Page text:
It's still quite common for suburban commercial templates, like strip shopping centers, big-box stores, and shopping malls, to be carelessly airlifted into urban settings. Like any other city, Baltimore has its poorly-aging suburban transplants from the urban renewal era, but it continues to see new transplants, as at Port Covington and Canton Crossing.

The problem with airlifting suburban commercial templates into urban settings is that the urban context behaves very differently from the suburban context, and a context-insensitive transplant often causes problems. For example, a big-box supermarket can be comfortably accommodated in a suburban setting because there is sufficient space to buffer it from surrounding streets and houses via berms and shrubbery screens. Even if the big-box abuts a street, chances are that street (i.e. unpleasant arterial) will have no street life anyway.

But an urban context is very different: there is less land to sacrifice for berms and shrubbery buffers (even if there was, urban land is far too valuable to waste on such marginal band-aids), so the big-box usually ends up abutting streets and houses at an uncomfortably-close distance. The resulting blank-walled, blind-eyed streets are rendered unnecessarily vulnerable to crime, just like the aforementioned housing project grounds. This careless sundering of “eyes on the street” can be seen in Charles Village and Waverly.

Horizontally-oriented facades make a walk feel longer and more tiresome.
Not only are these blind-eyed streets unnecessarily vulnerable to crime, but the long, low blank walls undermine the sense of progress a pedestrian feels as he/she traverses the sidewalk, which gradually discourages pedestrian traffic, which ultimately makes the street even more dangerous in an accelerating feedback loop.

In Close Encounters With Buildings, Jan Gehl argues that porous vertically-oriented facades make a walk feel shorter and more pleasurable, whereas blank horizontally-oriented facades make a walk feel longer and more tiresome: “Walking along facades with vertical rhythms makes the walk much more interesting. We move from 'column to column,' which makes the walk seem shorter. Facades with horizontal articulation intensify the feeling of distance – a long, tiring perspective at eye level (35).”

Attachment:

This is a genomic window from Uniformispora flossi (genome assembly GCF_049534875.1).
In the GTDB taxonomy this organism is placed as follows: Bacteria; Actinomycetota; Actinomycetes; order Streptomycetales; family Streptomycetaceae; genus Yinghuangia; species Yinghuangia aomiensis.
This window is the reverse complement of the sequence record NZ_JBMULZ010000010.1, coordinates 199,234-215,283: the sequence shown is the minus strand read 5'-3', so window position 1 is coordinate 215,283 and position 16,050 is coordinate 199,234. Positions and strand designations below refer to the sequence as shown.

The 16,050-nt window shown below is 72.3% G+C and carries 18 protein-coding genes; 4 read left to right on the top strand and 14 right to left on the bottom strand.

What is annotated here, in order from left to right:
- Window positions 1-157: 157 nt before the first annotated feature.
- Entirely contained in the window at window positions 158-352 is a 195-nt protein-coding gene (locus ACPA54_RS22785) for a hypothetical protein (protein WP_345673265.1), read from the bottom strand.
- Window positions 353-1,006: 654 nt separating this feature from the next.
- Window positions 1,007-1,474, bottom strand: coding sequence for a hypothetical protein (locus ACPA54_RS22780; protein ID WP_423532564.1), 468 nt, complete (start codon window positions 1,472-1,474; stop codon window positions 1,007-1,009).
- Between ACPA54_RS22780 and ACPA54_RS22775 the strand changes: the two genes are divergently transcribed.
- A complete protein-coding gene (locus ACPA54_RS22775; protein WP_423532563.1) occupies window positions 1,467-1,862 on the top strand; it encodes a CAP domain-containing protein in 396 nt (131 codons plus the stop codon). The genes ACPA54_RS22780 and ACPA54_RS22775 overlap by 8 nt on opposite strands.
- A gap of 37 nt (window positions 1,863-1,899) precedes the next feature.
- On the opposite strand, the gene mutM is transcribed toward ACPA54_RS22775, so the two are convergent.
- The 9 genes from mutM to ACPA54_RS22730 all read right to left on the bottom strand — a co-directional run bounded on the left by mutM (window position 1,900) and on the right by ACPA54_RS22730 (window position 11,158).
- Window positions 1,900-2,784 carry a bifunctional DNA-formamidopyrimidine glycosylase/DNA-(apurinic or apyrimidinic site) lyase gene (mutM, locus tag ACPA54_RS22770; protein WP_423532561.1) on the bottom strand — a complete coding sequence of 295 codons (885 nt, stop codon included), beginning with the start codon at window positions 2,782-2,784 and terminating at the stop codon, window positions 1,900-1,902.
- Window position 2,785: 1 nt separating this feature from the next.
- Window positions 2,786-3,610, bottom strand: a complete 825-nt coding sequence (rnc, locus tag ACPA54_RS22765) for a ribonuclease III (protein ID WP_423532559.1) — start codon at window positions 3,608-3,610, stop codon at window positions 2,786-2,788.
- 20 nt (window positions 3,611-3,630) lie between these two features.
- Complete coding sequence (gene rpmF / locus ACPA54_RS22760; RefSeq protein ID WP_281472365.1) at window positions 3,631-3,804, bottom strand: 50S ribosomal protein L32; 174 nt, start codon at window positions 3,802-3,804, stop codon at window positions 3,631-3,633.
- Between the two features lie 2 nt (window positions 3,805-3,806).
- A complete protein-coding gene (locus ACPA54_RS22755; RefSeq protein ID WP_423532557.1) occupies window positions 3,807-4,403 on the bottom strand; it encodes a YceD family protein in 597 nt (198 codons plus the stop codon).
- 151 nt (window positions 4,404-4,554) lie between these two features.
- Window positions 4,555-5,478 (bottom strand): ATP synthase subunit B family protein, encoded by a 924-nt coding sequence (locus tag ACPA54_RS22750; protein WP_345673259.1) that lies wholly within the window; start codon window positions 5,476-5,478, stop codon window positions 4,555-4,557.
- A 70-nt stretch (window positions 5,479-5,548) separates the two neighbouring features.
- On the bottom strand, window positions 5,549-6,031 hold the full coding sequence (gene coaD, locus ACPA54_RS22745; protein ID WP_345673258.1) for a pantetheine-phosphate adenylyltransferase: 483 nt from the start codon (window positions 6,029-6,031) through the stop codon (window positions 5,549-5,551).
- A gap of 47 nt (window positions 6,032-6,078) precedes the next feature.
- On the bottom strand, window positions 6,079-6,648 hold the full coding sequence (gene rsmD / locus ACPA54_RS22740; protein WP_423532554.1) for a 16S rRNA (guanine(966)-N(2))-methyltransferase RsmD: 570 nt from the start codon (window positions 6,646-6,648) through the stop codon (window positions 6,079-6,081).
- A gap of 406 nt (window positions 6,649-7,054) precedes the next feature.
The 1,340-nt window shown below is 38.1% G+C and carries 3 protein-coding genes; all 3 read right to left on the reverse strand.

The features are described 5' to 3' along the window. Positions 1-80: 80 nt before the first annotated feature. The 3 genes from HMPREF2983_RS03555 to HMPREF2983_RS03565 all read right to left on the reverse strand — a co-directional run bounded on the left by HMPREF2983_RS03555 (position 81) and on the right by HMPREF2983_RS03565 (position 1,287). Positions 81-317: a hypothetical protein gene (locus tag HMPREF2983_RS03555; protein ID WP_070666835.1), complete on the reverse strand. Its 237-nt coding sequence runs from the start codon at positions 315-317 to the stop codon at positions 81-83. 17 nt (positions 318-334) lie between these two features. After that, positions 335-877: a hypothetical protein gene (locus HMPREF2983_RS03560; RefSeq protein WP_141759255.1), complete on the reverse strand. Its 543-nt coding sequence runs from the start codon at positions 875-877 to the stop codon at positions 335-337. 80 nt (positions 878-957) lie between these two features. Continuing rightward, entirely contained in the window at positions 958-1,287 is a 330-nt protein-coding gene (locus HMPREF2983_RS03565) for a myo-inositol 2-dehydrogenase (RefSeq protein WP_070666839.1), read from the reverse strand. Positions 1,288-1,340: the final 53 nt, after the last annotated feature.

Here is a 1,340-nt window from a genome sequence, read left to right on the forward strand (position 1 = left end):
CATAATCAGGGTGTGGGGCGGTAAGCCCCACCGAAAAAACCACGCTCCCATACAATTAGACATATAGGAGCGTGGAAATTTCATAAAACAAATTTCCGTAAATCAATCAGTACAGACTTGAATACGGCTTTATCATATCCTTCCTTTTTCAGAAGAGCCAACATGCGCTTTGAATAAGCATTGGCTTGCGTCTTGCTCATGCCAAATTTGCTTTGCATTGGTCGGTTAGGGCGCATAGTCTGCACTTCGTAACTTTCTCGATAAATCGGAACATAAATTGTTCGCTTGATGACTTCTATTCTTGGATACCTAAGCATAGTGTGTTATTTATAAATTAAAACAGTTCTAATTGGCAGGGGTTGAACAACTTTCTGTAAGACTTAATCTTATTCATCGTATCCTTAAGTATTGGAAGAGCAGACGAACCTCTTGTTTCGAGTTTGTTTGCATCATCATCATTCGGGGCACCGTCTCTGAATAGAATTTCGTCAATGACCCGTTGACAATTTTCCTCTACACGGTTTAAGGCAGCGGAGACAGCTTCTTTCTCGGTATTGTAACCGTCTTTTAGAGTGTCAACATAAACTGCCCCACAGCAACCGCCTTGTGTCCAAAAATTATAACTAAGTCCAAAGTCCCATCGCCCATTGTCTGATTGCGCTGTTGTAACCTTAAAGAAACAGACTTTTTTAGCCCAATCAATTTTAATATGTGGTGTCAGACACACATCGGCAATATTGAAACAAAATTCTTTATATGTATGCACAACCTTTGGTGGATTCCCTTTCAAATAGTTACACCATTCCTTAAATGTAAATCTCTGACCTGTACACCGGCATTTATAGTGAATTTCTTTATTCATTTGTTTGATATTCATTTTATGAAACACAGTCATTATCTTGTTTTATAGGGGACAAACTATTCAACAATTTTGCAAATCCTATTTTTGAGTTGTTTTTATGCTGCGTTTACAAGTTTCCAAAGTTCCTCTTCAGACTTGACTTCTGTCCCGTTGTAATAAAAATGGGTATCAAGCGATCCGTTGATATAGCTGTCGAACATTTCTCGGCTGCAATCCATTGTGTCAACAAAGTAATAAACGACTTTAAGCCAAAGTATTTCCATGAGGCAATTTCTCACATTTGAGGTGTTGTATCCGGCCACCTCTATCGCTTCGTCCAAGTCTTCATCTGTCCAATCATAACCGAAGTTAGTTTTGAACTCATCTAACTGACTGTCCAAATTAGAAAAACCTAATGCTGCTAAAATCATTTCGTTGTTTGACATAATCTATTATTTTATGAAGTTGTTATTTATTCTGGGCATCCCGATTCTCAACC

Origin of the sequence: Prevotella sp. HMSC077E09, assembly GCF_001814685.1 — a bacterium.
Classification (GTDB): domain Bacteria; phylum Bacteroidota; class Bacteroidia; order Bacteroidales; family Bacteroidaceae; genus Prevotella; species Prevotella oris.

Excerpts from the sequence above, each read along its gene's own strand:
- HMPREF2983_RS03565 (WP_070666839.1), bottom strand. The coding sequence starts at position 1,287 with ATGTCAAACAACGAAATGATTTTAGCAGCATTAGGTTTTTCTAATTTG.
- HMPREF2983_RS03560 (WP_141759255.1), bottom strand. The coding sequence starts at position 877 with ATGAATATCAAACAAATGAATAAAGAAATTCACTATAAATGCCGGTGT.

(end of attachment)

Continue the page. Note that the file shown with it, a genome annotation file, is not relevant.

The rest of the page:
Tachieva's Sprawl Repair Manual offers many ideas for fixing big-boxes.
Fortunately there are numerous options for integrating shopping centers and big-boxes into the urban fabric – I particularly like Galina Tachieva's suggestions for incrementally enclosing big-boxes with mixed-use liner buildings.

For big-boxes that directly abut the street (like the Waverly example), one could punch storefronts through their street-facing blank walls and simply move their interior shops (the pharmacies, bank branches, salons, video arcades, and other venues near the registers) into the storefronts. The shops could then be accessed from inside the big-boxes as well as from the sidewalks. For big-boxes with parking aprons (like the Charles Village example), one could incrementally extend existing buildings around the perimeters of the parking lots to create mixed-use liners. Of course, big-box retailers can be accommodated in midrise and highrise buildings too. Whatever the tactic, the goal remains the same: don't cripple streets with blank walls, parking lots, and ambiguous setbacks!

To that end, I hope Baltimore's new zoning code discourages the further importation of incompatible Radiant City transplants. Note that this wouldn't be a matter of discouraging any particular use (i.e. chain retail) but rather a matter of discouraging specific forms (i.e. blank-walled boxes set in parking lagoons).

Next time we'll examine solutions for the border vacuums around parks and "green spaces," so stay tuned!

- Marc Szarkowski